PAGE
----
Let’s start with a bonus resource! I know I shared this on my last blog (The Myth of Best Practices), but if you aren’t partnering with and leveraging your regional Federal Reserve Bank’s community development arm, you are missing out on some great resources! In June, the Cleveland Fed hosted a Policy Summit, and all of the presentations are here. I wanted to share three resources that I learned about at the Summit that support communities trying to foster inclusive economic growth.
Across the country, communities are having conversations about stagnant wages and the struggle for even full-time workers to meet their basic needs and cost of living. Economic development organizations are often reticent to engage employers in this conversation, not wanting to put the blame on the companies who are usually also their investors. But the Women’s Fund of Greater Cincinnati Foundation has created a Toolkit to allow economic development organization’s to have a proactive and creative conversation about how employers can help front-line workers in particular, without necessarily having to raise wages. By restructuring benefits to make them more accessible and and policies to reflect the reality of low-income workers’ lives, employers can help employees address basic needs and enhance their quality of life, and in the process, increase their employee satisfaction and retention.
If you are trying to convince your colleagues why focusing on inclusive growth is important, or trying to figure out where to begin in working on these issues, chances are you are searching for data. The Prosperity Now (formerly CFED) Scorecard has you covered, with easily accessible data on wealth and income, business and jobs, housing, healthcare, and education. Don’t stop there though, Prosperity Now’s website is chock full of other resources.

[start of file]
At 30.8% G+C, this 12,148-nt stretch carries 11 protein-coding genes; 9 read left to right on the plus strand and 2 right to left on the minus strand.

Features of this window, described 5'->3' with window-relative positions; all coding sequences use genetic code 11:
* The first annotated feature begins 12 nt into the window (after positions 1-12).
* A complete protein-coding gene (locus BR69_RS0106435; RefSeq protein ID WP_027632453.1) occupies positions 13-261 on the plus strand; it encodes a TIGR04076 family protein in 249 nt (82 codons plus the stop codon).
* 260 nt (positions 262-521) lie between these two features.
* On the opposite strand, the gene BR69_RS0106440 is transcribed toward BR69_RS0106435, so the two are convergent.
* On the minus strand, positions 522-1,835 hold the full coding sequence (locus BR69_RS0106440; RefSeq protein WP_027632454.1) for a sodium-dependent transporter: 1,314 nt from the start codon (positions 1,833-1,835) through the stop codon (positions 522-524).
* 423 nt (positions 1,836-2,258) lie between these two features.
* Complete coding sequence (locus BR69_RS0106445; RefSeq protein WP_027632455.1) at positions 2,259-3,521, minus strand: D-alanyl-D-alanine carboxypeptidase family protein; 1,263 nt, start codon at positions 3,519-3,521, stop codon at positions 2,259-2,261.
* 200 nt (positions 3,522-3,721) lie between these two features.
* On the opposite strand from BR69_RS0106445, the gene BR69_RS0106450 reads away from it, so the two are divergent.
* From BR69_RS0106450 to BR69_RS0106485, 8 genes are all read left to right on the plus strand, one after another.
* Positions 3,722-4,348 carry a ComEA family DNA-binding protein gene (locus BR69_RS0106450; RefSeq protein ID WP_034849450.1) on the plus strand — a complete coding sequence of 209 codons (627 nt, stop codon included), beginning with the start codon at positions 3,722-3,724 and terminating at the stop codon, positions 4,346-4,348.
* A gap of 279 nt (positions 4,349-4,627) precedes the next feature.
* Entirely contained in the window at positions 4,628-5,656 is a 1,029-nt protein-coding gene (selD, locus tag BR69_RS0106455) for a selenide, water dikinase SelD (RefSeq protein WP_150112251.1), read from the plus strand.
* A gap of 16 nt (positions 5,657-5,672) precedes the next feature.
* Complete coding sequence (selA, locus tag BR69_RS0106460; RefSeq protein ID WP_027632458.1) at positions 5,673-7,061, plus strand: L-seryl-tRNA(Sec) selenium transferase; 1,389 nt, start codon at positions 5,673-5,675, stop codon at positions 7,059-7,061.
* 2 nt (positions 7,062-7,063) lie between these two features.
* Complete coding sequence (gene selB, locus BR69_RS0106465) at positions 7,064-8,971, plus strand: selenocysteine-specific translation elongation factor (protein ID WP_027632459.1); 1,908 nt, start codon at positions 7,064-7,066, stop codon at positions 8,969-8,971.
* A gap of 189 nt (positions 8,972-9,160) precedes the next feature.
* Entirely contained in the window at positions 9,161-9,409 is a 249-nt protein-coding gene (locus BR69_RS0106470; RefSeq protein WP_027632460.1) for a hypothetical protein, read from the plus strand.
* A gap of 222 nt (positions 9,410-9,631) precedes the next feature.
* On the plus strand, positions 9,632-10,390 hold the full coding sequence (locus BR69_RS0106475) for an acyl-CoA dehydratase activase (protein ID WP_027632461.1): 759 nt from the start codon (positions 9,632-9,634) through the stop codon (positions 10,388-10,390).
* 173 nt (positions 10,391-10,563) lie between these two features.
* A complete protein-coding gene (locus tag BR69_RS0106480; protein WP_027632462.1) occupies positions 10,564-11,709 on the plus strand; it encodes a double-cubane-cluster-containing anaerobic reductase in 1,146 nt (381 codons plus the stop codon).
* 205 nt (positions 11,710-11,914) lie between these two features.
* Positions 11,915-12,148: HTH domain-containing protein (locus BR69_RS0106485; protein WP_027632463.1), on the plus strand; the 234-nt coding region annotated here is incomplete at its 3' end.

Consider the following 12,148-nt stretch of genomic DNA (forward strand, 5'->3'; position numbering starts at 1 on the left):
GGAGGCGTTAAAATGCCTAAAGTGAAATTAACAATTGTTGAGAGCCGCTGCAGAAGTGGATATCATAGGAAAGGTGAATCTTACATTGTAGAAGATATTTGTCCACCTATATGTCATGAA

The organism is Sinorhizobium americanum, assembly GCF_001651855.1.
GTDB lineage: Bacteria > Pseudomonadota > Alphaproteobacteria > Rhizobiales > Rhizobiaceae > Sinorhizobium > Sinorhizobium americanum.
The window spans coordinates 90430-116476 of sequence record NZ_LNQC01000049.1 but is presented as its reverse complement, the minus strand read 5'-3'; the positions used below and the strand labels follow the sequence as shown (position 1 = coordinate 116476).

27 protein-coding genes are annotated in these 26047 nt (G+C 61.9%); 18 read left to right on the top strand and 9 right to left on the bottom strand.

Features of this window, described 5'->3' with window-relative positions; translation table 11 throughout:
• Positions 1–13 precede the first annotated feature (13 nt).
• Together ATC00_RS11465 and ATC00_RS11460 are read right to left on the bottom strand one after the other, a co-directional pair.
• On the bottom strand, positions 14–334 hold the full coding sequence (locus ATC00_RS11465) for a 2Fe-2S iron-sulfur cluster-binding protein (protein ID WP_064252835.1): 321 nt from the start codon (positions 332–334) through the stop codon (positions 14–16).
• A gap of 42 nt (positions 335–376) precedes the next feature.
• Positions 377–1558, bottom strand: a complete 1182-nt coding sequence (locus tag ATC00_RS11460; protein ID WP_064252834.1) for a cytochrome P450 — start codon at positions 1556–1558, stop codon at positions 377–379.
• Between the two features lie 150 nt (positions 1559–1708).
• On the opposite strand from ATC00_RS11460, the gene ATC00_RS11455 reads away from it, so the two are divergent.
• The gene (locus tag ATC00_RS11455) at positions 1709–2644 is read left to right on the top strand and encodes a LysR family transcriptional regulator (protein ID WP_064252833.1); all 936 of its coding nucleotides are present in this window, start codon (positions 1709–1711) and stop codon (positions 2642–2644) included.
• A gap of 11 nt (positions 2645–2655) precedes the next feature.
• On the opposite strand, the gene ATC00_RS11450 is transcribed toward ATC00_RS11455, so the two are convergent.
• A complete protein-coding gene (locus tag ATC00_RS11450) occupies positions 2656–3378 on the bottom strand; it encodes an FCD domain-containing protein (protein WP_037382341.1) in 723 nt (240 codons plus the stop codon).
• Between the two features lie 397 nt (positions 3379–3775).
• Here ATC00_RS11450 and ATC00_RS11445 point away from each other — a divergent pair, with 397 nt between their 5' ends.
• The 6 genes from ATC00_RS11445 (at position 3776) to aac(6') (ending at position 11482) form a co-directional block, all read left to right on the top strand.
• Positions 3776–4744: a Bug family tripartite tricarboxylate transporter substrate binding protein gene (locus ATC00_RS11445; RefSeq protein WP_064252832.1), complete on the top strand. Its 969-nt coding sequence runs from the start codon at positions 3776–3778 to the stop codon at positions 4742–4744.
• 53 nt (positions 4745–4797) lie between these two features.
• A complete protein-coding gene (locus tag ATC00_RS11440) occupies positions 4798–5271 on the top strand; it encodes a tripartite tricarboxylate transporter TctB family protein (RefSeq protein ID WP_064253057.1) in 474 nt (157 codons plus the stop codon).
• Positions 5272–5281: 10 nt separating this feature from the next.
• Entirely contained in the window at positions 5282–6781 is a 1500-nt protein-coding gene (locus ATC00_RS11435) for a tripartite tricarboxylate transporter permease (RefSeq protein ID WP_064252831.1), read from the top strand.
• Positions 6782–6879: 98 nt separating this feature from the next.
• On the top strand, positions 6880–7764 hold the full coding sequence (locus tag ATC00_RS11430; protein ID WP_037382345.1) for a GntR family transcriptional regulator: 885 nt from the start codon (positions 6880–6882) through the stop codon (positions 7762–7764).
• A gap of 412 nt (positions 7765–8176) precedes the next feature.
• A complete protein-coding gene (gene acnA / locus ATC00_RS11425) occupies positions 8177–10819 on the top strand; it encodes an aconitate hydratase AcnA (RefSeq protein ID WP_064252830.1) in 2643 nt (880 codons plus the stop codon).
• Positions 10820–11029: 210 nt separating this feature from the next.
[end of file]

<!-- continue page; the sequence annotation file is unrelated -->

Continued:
Okay, this isn’t a resource per se, but a start-up that is tackling a problem that I, admittedly, didn’t even realize existed. Did you know that many would-be homeowners are prevented from building wealth because the home they are looking to purchase is too cheap to get a mortgage? Because bank fees don’t cover the cost of processing mortgages below, generally, $80,000, potential homeowners - often those in African American neighborhoods that have been disinvested in because of discriminatory lending policies - are unable to benefit from this critical path to wealth building. Hurry Home is working with investors to address this challenge, starting in their hometown of South Bend.
Know of other great resources to support efforts to create inclusive growth? Let us know! We are always looking to learn more!